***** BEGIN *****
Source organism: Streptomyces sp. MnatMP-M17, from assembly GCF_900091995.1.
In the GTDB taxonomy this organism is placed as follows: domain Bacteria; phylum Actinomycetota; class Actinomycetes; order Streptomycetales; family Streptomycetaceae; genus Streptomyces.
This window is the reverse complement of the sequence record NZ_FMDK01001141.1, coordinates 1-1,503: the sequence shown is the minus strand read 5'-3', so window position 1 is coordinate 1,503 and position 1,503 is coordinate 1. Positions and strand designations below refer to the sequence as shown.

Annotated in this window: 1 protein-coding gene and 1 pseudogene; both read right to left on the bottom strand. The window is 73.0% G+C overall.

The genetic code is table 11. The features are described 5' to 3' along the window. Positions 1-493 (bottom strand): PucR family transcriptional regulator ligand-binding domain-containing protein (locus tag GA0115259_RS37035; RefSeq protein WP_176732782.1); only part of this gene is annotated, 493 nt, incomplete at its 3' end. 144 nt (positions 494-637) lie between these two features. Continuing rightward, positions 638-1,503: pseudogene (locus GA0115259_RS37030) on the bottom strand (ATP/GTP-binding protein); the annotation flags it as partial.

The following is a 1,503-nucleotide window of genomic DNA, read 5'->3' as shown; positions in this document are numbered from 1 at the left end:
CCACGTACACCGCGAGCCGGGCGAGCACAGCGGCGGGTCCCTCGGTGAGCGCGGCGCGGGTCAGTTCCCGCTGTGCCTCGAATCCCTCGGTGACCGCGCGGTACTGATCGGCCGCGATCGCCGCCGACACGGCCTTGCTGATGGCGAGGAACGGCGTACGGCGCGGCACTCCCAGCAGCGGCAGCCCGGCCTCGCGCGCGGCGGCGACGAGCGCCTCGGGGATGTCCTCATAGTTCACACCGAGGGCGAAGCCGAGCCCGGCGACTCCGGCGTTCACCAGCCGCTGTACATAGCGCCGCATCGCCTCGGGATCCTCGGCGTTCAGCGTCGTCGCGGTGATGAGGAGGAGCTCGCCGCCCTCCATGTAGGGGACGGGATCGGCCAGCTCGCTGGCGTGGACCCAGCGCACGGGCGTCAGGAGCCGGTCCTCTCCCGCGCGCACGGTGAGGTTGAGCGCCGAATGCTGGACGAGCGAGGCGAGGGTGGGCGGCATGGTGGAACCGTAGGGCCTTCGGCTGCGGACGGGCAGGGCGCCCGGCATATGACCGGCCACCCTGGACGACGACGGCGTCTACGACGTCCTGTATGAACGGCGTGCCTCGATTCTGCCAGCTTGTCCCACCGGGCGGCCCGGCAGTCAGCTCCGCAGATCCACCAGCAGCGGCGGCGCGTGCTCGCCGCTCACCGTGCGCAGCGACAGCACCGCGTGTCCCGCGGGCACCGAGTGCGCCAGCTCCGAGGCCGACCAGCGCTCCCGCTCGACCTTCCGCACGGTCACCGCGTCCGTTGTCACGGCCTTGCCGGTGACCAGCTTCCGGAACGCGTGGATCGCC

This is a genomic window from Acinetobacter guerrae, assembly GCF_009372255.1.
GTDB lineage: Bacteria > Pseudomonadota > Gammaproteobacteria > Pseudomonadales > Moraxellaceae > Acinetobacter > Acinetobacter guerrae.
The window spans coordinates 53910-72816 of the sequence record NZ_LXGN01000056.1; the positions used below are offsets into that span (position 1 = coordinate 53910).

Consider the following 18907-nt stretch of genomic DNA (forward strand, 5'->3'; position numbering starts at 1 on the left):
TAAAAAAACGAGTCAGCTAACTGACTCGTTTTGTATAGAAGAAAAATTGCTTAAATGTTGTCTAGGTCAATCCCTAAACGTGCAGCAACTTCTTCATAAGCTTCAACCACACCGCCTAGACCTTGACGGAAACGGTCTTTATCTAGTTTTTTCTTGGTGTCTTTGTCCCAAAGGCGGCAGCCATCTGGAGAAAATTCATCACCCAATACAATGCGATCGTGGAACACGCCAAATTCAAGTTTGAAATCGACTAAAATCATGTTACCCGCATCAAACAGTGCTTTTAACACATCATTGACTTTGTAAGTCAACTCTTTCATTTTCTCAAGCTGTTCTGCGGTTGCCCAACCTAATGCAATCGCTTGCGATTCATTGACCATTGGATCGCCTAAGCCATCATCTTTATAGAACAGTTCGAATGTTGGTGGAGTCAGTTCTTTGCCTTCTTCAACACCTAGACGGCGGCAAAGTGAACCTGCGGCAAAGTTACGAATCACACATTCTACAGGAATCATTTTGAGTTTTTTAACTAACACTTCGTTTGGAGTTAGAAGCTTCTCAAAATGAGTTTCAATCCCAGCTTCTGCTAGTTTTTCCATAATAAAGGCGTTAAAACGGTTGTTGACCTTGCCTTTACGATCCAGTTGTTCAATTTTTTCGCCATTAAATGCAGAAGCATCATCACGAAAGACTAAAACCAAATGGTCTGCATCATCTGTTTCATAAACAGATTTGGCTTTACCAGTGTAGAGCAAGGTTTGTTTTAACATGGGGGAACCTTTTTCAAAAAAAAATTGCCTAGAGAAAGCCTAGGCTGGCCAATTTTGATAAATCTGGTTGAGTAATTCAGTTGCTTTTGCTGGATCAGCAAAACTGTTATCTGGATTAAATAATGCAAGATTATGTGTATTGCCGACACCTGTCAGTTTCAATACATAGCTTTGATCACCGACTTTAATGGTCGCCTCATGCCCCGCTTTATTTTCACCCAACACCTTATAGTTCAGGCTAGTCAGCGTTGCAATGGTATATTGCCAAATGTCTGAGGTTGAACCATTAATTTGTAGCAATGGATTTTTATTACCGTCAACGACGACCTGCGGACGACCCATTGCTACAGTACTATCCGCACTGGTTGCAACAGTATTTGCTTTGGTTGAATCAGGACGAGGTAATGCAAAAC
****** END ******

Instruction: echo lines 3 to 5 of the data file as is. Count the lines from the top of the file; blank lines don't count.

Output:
This window is the reverse complement of the sequence record NZ_FMDK01001141.1, coordinates 1-1,503: the sequence shown is the minus strand read 5'-3', so window position 1 is coordinate 1,503 and position 1,503 is coordinate 1. Positions and strand designations below refer to the sequence as shown.

Annotated in this window: 1 protein-coding gene and 1 pseudogene; both read right to left on the bottom strand. The window is 73.0% G+C overall.

The genetic code is table 11. The features are described 5' to 3' along the window. Positions 1-493 (bottom strand): PucR family transcriptional regulator ligand-binding domain-containing protein (locus tag GA0115259_RS37035; RefSeq protein WP_176732782.1); only part of this gene is annotated, 493 nt, incomplete at its 3' end. 144 nt (positions 494-637) lie between these two features. Continuing rightward, positions 638-1,503: pseudogene (locus GA0115259_RS37030) on the bottom strand (ATP/GTP-binding protein); the annotation flags it as partial.